Former Utica Resident Sentenced To 12 Years In Prison For IRS Tax Refund Scam
Anas K. Wilson received more than $400,000 in fraudulent tax refunds from the IRS
SYRACUSE, NEW YORK – On June 15, 2015, ANAS K. WILSON, 33, a former resident of Utica, New York, was sentenced to 12 years in prison by the Honorable Frederick J. Scullin, Jr., announces United States Attorney Richard S. Hartunian, Shantelle P. Kitchen, Special Agent in Charge of the New York Field Office of IRS-Criminal Investigation, Craig W. Rupert, Special Agent in Charge, Defense Criminal Investigative Service ("DCIS") Northeast Field Office, and Robert E. O’Malley, Special Agent in Charge of the New York Field Office of the Treasury Inspector General for Tax Administration ("TIGTA"). Judge Scullin also imposed a forfeiture money judgment on Mr. Wilson of $414,000. As part of his sentence, Wilson will serve a three-year term of supervised release after completing his prison term.
Wilson pled guilty in November 2014 to theft of government property and aggravated identity theft for his role in a fraudulent tax return scheme. Wilson’s crimes involved electronically filing hundreds of fraudulent U.S. Individual Income Tax Returns on behalf of victims who were not entitled to tax refunds and then directing the tax refunds received to bank accounts he had established in the names of third parties. The investigation revealed that Wilson posed as an IRS employee at times in order to obtain the personal identifying information (including Social Security numbers and names) of the victims. After refunds were issued for the fraudulent tax returns, Wilson paid others to withdraw the funds from various banks and provide him the money. Wilson was ultimately responsible for submitting fraudulent tax returns to the IRS that resulted in the release of at least $414,000 in false tax refunds by the IRS.
United States Attorney Richard S. Hartunian stated, "The significant sentence imposed by the court today should serve as a clear warning that those who engage in illegal schemes to enrich themselves unjustly will pay a heavy price when they are caught. I commend all those agencies responsible for bringing this defendant to justice." Special Agent in Charge Craig W. Rupert, on behalf of DCIS, stated, "Today’s sentencing illustrates the seriousness of identity theft schemes. In this case, the defendant’s acts served to undermine well-intentioned government programs and defrauded the American taxpayer. Thwarting these efforts is a major concern for DCIS, and I applaud the agents and prosecutors who worked tirelessly to bring about this result." Special Agent in Charge Shantelle P. Kitchen stated the following on behalf of IRS-Criminal Investigation: "This sentence sends a strong message about the government’s resolve to investigate and prosecute tax refund fraud involving stolen identities. These cases remain a top priority for IRS-Criminal Investigation, and we will continue to work with the United States Attorney’s Office and our partner law enforcement agencies to stop such abuses of our nation’s tax system." Special Agent in Charge Robert O’Malley, on behalf of TIGTA, stated, "Identity theft is an extremely serious crime, particularly when it involves the impersonation of an employee of the Internal Revenue Service. We will aggressively investigate all crimes that involve efforts to impersonate IRS employees."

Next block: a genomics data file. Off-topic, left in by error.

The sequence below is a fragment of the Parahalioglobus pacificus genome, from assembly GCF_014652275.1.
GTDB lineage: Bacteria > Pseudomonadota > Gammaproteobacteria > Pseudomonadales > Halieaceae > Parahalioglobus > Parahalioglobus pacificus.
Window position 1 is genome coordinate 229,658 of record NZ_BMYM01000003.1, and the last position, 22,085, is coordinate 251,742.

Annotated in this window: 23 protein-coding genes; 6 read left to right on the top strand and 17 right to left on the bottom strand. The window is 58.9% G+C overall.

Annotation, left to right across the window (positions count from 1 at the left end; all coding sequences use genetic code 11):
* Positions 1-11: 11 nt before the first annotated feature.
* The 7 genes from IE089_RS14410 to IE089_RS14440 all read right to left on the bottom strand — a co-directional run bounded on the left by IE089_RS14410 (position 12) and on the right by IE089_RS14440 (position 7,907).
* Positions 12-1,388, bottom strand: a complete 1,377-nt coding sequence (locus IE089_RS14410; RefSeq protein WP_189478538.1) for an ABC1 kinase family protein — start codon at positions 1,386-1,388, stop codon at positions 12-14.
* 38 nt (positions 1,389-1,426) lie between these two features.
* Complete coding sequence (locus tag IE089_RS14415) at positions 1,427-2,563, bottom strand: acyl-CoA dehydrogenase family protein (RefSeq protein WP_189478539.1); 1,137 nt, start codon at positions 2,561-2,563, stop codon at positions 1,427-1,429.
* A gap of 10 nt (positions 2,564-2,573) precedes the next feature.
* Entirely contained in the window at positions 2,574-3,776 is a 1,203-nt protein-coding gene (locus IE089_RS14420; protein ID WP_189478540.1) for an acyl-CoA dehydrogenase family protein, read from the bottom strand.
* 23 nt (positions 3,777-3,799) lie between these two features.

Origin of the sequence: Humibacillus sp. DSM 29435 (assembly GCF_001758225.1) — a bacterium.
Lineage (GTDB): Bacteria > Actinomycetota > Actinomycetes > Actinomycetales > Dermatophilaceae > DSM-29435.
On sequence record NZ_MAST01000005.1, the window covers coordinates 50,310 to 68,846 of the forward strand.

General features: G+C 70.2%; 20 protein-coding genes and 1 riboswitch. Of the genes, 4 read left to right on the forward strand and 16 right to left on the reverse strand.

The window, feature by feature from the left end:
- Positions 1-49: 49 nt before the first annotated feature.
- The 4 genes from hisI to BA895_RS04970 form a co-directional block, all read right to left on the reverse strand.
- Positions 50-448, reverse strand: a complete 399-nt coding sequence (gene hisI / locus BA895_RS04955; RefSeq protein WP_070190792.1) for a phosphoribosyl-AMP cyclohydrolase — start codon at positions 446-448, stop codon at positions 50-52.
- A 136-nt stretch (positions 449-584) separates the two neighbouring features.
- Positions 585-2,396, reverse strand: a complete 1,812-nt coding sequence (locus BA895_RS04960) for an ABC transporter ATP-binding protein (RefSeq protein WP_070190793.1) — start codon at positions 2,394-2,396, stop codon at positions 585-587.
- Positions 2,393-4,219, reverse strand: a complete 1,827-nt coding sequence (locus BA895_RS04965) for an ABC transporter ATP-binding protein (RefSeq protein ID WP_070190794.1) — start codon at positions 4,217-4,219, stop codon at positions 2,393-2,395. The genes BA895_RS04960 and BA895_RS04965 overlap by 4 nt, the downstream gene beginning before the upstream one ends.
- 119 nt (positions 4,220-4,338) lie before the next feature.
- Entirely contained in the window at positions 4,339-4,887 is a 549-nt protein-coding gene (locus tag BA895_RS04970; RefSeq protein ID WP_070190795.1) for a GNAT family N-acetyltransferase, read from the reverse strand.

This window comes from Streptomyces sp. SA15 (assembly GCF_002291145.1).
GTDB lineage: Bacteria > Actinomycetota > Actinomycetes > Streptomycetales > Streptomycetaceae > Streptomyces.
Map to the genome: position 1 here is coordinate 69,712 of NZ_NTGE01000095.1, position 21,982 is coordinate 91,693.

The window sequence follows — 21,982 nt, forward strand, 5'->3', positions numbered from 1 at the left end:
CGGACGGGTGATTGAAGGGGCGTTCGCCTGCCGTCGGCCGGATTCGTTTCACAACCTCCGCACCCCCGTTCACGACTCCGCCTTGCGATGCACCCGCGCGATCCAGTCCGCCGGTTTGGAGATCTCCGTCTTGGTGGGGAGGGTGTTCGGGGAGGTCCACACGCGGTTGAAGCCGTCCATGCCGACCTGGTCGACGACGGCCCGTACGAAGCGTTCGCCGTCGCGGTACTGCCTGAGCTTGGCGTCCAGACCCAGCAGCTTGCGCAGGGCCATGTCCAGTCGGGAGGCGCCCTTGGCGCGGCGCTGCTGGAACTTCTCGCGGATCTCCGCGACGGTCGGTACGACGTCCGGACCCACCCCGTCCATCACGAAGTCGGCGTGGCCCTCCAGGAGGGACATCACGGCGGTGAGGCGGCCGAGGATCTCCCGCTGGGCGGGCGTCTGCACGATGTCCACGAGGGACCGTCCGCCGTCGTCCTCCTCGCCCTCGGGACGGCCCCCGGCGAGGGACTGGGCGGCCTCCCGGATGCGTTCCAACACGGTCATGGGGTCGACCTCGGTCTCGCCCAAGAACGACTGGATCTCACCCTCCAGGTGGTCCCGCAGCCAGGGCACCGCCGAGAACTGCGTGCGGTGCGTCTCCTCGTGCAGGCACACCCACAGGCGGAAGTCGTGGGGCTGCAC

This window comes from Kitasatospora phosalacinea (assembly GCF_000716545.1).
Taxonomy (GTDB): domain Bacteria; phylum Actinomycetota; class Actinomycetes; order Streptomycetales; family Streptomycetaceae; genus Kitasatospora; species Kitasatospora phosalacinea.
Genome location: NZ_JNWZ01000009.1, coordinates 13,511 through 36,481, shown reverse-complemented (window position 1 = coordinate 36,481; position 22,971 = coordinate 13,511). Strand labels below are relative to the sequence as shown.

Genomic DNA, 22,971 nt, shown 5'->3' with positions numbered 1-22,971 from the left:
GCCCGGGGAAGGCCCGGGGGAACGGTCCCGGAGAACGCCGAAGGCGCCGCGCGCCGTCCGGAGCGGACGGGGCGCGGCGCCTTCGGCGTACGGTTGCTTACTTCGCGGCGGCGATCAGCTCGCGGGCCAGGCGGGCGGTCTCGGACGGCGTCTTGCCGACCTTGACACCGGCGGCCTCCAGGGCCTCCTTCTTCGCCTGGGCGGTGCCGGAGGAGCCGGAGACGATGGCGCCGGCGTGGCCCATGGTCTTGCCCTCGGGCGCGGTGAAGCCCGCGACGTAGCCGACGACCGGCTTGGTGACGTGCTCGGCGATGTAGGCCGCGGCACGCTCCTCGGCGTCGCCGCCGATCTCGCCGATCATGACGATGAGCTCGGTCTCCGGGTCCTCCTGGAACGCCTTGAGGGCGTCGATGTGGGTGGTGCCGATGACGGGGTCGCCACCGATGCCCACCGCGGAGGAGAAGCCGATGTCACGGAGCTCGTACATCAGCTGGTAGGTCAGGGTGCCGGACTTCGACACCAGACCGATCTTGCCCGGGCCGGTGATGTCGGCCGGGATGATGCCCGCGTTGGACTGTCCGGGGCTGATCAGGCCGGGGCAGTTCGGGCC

This case was investigated by the IRS Criminal Investigation Division, DCIS, and TIGTA, and it was prosecuted by Assistant United States Attorney Michael F. Perry.
For additional information, contact Executive Assistant U.S. Attorney John G. Duncan at 315-448-0672.